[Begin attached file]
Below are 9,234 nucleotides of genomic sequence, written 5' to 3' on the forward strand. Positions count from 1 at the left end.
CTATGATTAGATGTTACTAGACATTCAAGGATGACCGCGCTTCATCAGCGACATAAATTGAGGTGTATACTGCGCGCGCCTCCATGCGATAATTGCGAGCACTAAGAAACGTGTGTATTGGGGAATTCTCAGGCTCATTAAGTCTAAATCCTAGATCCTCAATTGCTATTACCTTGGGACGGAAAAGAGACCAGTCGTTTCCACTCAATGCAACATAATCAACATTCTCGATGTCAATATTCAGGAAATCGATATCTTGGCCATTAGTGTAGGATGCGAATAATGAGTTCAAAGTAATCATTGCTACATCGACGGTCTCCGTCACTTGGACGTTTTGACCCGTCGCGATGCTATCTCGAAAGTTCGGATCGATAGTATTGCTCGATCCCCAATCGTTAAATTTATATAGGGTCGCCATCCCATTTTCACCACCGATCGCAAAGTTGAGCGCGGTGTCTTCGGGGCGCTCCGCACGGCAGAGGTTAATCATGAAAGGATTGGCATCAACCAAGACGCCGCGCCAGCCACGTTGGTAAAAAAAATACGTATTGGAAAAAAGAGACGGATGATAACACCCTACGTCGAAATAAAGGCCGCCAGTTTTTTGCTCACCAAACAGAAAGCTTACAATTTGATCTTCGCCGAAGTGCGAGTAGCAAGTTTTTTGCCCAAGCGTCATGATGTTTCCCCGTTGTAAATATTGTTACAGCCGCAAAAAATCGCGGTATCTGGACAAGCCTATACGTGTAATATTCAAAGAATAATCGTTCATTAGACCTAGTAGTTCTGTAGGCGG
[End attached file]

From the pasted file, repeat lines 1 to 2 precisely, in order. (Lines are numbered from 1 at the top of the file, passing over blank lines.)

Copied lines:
Below are 9,234 nucleotides of genomic sequence, written 5' to 3' on the forward strand. Positions count from 1 at the left end.
CTATGATTAGATGTTACTAGACATTCAAGGATGACCGCGCTTCATCAGCGACATAAATTGAGGTGTATACTGCGCGCGCCTCCATGCGATAATTGCGAGCACTAAGAAACGTGTGTATTGGGGAATTCTCAGGCTCATTAAGTCTAAATCCTAGATCCTCAATTGCTATTACCTTGGGACGGAAAAGAGACCAGTCGTTTCCACTCAATGCAACATAATCAACATTCTCGATGTCAATATTCAGGAAATCGATATCTTGGCCATTAGTGTAGGATGCGAATAATGAGTTCAAAGTAATCATTGCTACATCGACGGTCTCCGTCACTTGGACGTTTTGACCCGTCGCGATGCTATCTCGAAAGTTCGGATCGATAGTATTGCTCGATCCCCAATCGTTAAATTTATATAGGGTCGCCATCCCATTTTCACCACCGATCGCAAAGTTGAGCGCGGTGTCTTCGGGGCGCTCCGCACGGCAGAGGTTAATCATGAAAGGATTGGCATCAACCAAGACGCCGCGCCAGCCACGTTGGTAAAAAAAATACGTATTGGAAAAAAGAGACGGATGATAACACCCTACGTCGAAATAAAGGCCGCCAGTTTTTTGCTCACCAAACAGAAAGCTTACAATTTGATCTTCGCCGAAGTGCGAGTAGCAAGTTTTTTGCCCAAGCGTCATGATGTTTCCCCGTTGTAAATATTGTTACAGCCGCAAAAAATCGCGGTATCTGGACAAGCCTATACGTGTAATATTCAAAGAATAATCGTTCATTAGACCTAGTAGTTCTGTAGGCGG